ESMA notes that the trading of the newly issued shares further to the completed capital increase has not started yet and thus there is a risk of increased volatility in the relevant market and that the confidence in the concerned bank could be affected if price movements were extreme. However, the evolution of the stock price of Attica Bank during the last month does not point towards, on average, a significant downward pressure on the prices. The volatility observed on Attica Bank is relative to the currently volatile stock markets in the EU.
In the trading figures of Attica Bank shares since late November 2015, it is evident that the trading volumes have reduced progressively but the price of the stock has not suffered from a downward price spiral. Only in one occasion (10 December2015) the stock price fell more than 10% in a single session. In general, looking at the last 30 trading sessions, the price has increased by 37%. In the last 10 trading sessions, the price has moved in an overall range (counting intraday minimum and maximum values) of 13% around the average closing price of the period. In terms of closing prices, the maximum fluctuation has been -3,97% since 22 December (observed on January 7 2016). Putting these moves in the context of quite volatile EU stock markets, linked to the international market trends, it is questionable whether the volatility of the stock price of Attica Bank could be qualified as extreme or even high. Obviously, one could argue that the price has found a support thanks, among other things, to the existing ban on short sales. While it is extremely difficult to isolate the price effect of the short selling ban with current data, it is ESMA’s view that, all in all, the pricing history of the stock does not give the impression of a highly fragile situation.
The main risk related with extreme volatility in a re-capitalisation exercise arises when the issuance price of the new shares and the allotment of the volume to be subscribed is not yet complete. In that scenario, significant (downward) price movements can dis-incentivise the investors that were considering to subscribe to new shares or can affect the issuance price in a manner that the re-capitalisation (in terms of the effective amount of funds to be received by the bank) can be put at risk. Once the pricing and the subscription are firm, price moves have a much lower impact on the success prospects of a re-capitalisation. They mainly affect the willingness of the new investors to hold their new shares or to sell them when the new shares start to trade. But the effects of this process on the financial stability of the entity are much less direct than when the volatility scenario precedes the establishment of the price and of the allotment of the capital increase. The latter was the prevalent scenario in most of the other occasions in which the measures of the HCMC was extended and on which ESMA issued positive opinions in the past. In ESMA’s opinion, such scenarios should be distinguished from the case at hand.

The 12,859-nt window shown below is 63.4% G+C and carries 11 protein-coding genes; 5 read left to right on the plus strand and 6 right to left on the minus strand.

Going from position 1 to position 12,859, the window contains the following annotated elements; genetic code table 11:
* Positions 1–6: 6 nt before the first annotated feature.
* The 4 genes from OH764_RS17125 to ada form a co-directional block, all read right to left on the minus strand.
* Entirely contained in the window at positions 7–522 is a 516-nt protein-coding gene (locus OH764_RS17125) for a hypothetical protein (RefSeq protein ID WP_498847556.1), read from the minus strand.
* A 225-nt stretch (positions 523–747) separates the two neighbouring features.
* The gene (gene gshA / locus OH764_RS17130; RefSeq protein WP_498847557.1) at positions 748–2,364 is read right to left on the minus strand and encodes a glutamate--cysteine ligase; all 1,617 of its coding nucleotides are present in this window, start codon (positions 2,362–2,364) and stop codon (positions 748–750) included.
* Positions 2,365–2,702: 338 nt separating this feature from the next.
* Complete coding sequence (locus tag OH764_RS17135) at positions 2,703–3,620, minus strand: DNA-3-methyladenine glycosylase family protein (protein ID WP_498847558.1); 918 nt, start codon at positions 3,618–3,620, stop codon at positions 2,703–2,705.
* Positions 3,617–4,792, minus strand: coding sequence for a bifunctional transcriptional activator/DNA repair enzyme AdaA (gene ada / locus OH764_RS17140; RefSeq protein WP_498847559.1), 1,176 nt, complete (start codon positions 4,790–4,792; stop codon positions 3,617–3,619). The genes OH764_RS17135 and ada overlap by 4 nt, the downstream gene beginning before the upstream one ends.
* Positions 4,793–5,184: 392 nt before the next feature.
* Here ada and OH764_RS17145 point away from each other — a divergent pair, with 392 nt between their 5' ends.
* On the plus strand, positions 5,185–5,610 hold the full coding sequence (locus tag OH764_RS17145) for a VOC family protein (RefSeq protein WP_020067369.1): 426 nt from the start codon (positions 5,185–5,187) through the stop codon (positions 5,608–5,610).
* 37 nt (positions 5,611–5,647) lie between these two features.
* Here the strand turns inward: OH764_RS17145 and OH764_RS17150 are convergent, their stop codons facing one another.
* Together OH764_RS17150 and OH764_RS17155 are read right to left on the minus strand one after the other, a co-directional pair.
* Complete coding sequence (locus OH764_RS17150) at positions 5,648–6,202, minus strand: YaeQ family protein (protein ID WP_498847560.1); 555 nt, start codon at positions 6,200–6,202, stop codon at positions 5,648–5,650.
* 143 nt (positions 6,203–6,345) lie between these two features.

The question of whether the risk of falling prices on Attica Bank shares (which has not yet been observed) would endanger the orderly functioning of the whole Greek financial market and its integrity is not evident to ESMA, due to the small size of this particular institution and to the fact that the only pending element is the formal admission to trading of the new shares.
On the appropriateness and proportionality of the proposed measure
ESMA considers that the renewal of the emergency measure limited to the shares of Attica Bank is not appropriate and proportionate to address the above mentioned potential threat stemming from the volatility of the price of the market of Attica Bank shares. Given that the share capital increase of Attica Bank is firm and definitive as well as publicly known, ESMA considers that the prohibition of short sales in the shares of Attica Bank admitted to trading on the Athens Exchange will only serve the purpose of assisting in reducing market volatility until the final admission of the new shares and the first days of their trading. While this may be a positive goal, ESMA notes that the situation of Attica Bank is very different from the ones of the other Greek banks both in terms of quantitative significance with respect to financial stability (much smaller in the case of Attica Bank) and in terms of the timing in the process of re-capitalisation (given that only the final listing of the new shares is pending, as opposed to the fixing of the issuance price and the allotment of the subscriptions).
ESMA is thus of the view that there are alternative tools and measures, including those provided by Article 23 of the Short Selling Regulation consisting in a short term restriction of short selling in case of a significant fall in price, to address extreme market volatility concerns, should this volatility materialise in the coming days and more specifically risks of a downward spiral of the price of Attica shares. Those measures would be in ESMA’s opinion more appropriate and proportionate to address the risks that would arise from that situation than a total ban on short sales.
On the duration of the proposed measure
Considering the above negative opinion on the appropriateness and proportionality of the measure, ESMA is not further assessing the duration of the proposed renewal.